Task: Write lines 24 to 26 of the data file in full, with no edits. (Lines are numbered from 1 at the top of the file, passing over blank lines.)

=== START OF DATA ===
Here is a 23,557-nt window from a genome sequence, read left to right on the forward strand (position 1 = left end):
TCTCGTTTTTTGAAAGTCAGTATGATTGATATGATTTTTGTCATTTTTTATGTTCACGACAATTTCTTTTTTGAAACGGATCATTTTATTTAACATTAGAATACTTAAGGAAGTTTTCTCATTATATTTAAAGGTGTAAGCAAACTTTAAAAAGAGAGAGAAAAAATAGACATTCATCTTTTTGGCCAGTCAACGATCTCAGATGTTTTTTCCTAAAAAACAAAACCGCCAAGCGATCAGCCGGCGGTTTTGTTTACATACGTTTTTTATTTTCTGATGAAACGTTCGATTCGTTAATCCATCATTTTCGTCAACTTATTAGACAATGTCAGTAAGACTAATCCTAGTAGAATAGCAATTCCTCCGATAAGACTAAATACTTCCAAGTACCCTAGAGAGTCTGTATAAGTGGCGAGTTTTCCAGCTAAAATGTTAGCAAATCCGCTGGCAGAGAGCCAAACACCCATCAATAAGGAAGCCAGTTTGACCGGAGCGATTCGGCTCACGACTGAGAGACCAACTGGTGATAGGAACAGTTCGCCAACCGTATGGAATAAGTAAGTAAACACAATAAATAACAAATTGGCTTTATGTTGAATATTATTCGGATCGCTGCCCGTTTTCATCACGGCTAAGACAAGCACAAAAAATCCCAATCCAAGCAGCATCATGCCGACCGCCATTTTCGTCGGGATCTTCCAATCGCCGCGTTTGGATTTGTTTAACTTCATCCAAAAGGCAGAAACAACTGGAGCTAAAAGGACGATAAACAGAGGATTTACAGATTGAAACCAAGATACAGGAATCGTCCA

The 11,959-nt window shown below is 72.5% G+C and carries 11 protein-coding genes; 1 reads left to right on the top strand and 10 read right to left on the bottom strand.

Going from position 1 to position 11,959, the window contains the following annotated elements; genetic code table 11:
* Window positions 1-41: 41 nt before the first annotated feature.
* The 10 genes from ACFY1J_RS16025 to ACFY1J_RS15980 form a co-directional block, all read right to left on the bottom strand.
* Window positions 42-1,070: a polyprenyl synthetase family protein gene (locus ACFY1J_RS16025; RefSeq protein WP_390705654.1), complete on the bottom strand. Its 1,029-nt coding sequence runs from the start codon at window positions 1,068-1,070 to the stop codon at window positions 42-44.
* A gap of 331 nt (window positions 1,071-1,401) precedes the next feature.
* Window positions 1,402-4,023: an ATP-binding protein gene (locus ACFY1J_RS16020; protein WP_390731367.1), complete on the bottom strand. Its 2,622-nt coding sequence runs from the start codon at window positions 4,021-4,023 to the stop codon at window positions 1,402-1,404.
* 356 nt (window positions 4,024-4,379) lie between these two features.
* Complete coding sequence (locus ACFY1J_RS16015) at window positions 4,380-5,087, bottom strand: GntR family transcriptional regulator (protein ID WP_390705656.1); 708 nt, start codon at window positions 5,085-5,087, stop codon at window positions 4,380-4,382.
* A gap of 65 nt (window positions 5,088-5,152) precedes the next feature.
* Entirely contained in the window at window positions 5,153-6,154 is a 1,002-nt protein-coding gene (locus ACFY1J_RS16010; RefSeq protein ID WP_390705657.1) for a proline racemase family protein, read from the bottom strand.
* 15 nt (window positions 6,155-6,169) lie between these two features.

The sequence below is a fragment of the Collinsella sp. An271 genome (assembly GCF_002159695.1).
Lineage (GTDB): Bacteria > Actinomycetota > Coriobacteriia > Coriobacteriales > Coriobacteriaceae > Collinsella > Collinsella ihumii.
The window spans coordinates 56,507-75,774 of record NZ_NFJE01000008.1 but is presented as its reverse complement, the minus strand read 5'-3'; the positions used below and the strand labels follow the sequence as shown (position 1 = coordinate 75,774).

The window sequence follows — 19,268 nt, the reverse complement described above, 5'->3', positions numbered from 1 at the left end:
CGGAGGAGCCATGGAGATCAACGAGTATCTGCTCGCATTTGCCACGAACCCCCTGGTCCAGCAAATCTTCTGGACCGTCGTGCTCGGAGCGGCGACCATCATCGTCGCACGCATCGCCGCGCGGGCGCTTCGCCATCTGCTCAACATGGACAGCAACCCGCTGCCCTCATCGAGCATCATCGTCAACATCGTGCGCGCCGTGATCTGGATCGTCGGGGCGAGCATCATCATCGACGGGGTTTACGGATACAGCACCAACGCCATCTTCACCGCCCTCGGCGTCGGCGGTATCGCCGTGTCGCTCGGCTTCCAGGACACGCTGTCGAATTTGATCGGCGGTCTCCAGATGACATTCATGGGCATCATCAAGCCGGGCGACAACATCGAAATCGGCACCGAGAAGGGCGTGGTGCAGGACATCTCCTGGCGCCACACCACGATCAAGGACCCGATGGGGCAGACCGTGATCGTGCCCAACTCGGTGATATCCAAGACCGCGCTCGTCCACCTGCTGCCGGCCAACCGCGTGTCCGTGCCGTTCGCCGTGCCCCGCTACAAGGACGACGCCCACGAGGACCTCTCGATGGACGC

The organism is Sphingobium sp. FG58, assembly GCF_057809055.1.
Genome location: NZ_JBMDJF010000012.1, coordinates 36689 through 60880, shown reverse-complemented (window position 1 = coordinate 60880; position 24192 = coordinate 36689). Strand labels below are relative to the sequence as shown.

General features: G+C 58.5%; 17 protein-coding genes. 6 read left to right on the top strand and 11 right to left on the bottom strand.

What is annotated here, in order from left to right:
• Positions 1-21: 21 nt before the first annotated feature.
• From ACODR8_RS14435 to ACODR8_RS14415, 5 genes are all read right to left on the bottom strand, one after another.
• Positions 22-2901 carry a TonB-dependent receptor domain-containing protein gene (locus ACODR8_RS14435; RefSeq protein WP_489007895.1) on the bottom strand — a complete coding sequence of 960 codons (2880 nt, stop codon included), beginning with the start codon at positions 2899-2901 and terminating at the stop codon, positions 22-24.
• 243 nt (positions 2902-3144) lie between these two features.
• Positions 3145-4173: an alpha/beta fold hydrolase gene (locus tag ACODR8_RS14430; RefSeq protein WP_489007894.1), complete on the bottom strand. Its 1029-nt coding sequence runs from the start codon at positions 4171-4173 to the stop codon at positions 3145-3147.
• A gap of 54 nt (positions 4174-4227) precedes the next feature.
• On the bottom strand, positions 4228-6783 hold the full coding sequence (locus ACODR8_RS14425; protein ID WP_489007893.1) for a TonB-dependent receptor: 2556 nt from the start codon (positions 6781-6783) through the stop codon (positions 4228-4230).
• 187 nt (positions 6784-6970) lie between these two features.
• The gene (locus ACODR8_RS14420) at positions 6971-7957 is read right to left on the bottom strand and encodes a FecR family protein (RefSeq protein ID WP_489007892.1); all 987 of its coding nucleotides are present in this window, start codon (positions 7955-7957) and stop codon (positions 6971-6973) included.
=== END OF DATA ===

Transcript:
• Positions 1-21: 21 nt before the first annotated feature.
• From ACODR8_RS14435 to ACODR8_RS14415, 5 genes are all read right to left on the bottom strand, one after another.
• Positions 22-2901 carry a TonB-dependent receptor domain-containing protein gene (locus ACODR8_RS14435; RefSeq protein WP_489007895.1) on the bottom strand — a complete coding sequence of 960 codons (2880 nt, stop codon included), beginning with the start codon at positions 2899-2901 and terminating at the stop codon, positions 22-24.